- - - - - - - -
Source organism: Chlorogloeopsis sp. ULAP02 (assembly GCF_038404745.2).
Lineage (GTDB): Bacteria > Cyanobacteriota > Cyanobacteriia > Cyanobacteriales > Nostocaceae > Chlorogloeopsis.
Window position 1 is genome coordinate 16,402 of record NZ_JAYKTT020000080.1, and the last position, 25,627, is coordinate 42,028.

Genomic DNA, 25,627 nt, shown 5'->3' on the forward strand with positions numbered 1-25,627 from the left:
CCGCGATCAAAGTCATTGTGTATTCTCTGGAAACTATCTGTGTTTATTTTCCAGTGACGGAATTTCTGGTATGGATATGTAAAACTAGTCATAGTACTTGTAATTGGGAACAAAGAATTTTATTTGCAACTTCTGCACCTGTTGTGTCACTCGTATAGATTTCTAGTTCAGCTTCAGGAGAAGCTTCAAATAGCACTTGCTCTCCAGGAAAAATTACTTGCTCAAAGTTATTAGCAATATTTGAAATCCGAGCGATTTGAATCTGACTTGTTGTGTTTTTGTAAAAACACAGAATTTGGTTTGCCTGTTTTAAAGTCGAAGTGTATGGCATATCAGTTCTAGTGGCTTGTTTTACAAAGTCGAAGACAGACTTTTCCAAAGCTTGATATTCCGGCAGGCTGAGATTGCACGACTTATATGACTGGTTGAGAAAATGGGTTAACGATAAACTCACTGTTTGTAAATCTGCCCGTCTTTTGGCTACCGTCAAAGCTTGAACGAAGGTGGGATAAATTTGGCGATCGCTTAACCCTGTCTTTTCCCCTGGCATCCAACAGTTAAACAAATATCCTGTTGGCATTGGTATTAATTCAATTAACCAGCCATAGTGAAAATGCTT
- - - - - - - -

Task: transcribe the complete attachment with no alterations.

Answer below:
Source organism: Chlorogloeopsis sp. ULAP02 (assembly GCF_038404745.2).
Lineage (GTDB): Bacteria > Cyanobacteriota > Cyanobacteriia > Cyanobacteriales > Nostocaceae > Chlorogloeopsis.
Window position 1 is genome coordinate 16,402 of record NZ_JAYKTT020000080.1, and the last position, 25,627, is coordinate 42,028.

Genomic DNA, 25,627 nt, shown 5'->3' on the forward strand with positions numbered 1-25,627 from the left:
CCGCGATCAAAGTCATTGTGTATTCTCTGGAAACTATCTGTGTTTATTTTCCAGTGACGGAATTTCTGGTATGGATATGTAAAACTAGTCATAGTACTTGTAATTGGGAACAAAGAATTTTATTTGCAACTTCTGCACCTGTTGTGTCACTCGTATAGATTTCTAGTTCAGCTTCAGGAGAAGCTTCAAATAGCACTTGCTCTCCAGGAAAAATTACTTGCTCAAAGTTATTAGCAATATTTGAAATCCGAGCGATTTGAATCTGACTTGTTGTGTTTTTGTAAAAACACAGAATTTGGTTTGCCTGTTTTAAAGTCGAAGTGTATGGCATATCAGTTCTAGTGGCTTGTTTTACAAAGTCGAAGACAGACTTTTCCAAAGCTTGATATTCCGGCAGGCTGAGATTGCACGACTTATATGACTGGTTGAGAAAATGGGTTAACGATAAACTCACTGTTTGTAAATCTGCCCGTCTTTTGGCTACCGTCAAAGCTTGAACGAAGGTGGGATAAATTTGGCGATCGCTTAACCCTGTCTTTTCCCCTGGCATCCAACAGTTAAACAAATATCCTGTTGGCATTGGTATTAATTCAATTAACCAGCCATAGTGAAAATGCTT